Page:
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Monk on Calipari: “He’s on me like white on rice every day with decision making.”

Malik Monk hit seven 3-pointers Tuesday. (Jeff Houchin Photo)

By LARRY VAUGHT

No one questions whether Malik Monk can score. He’s led the Southeastern Conference in scoring most of the season — something only three other freshmen have ever done — and continues to dazzle UK fans and foes with his shot-making ability.

However, it is his decision-making that worries coach John Calipari more.

It seemed late in Tuesday’s 90-81 overtime win — Monk had 30 of his 37 points the second half and hit seven 3-pointers — that Monk went to Calipari in overtime suggesting a certain play be used. After he did that, he made a lob pass to Bam Adebayo for an easy dunk.

Monk joked he wants the “ball every play” but said Calipari told him at halftime he would get him the ball — and he did.

“I was just reading the defense (on the lob to Adebay),” Monk said. “Cal told me it was decision making. He’s on me like white on rice every day with decision making. So, I just made the right decision.”

Monk had to hit a difficult shot to tie the game in the final seconds of regulation and force overtime. He was going to inbound the ball before Georgia called timeout. When play resumed, Isaiah Briscoe was the one inbounding the ball and found Monk.

“What happened on the play out of bounds, we had — the way they were playing that zone, we were going to step Malik in after he threw it in, but I figured they saw it, called a timeout, and then we just put them on the court and had Isaiah who is a great passer, and we had a timeout,” Calipari said. “It’s something we put in. We had never run that before. And even though they guarded it great, he just made a tough shot.”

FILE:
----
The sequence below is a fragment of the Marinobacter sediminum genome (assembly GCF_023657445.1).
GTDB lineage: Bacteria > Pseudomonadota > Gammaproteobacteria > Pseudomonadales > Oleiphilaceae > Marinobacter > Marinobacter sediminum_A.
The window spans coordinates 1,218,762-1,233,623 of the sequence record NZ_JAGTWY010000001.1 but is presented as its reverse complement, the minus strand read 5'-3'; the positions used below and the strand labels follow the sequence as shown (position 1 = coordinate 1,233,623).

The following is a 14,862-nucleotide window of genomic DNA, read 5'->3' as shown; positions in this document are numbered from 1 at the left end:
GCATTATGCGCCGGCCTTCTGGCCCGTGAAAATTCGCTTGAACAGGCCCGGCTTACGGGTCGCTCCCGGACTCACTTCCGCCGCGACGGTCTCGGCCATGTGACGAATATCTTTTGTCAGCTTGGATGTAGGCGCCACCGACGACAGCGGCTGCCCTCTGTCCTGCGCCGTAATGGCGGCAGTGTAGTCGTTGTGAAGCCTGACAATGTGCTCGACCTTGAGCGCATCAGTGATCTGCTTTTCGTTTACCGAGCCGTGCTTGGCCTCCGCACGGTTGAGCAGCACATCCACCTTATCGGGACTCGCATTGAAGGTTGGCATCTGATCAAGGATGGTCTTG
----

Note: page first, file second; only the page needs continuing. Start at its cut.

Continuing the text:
Either Calipari was confused or Monk was because he said UK runs the same play in practice.

“We work on it a lot every day and I was just able to knock down the shot,” the UK freshman said.

Monk knew if he got a shot he would make it — and he was right even though Georgia coach Mark Fox had no complaints about his team’s defense on that play.

“Cal told us before the game he was going to be positive, try to be positive the whole game. Everybody was calm. We knew if I could get the shot I knew I was going to make it, so that’s what happened. We just calmly called the play out,” he said.

Some thought he hit a 3-pointer that would have put UK ahead. Monk said he knew it was a two.

Monk credited teammates for setting him up for shots the second half no matter what defense, including a box-and-one, that Georgia used.

“I was just able to knock down the shots,” Monk said. 
“Actually, Zay figured that out. Zay said he was going to get me the ball and he did a great job finding me. I was just able to knock down the shots. I really didn’t say I was going, but every time he got me the ball, I was open, Cal told me to shoot, so I shot.”

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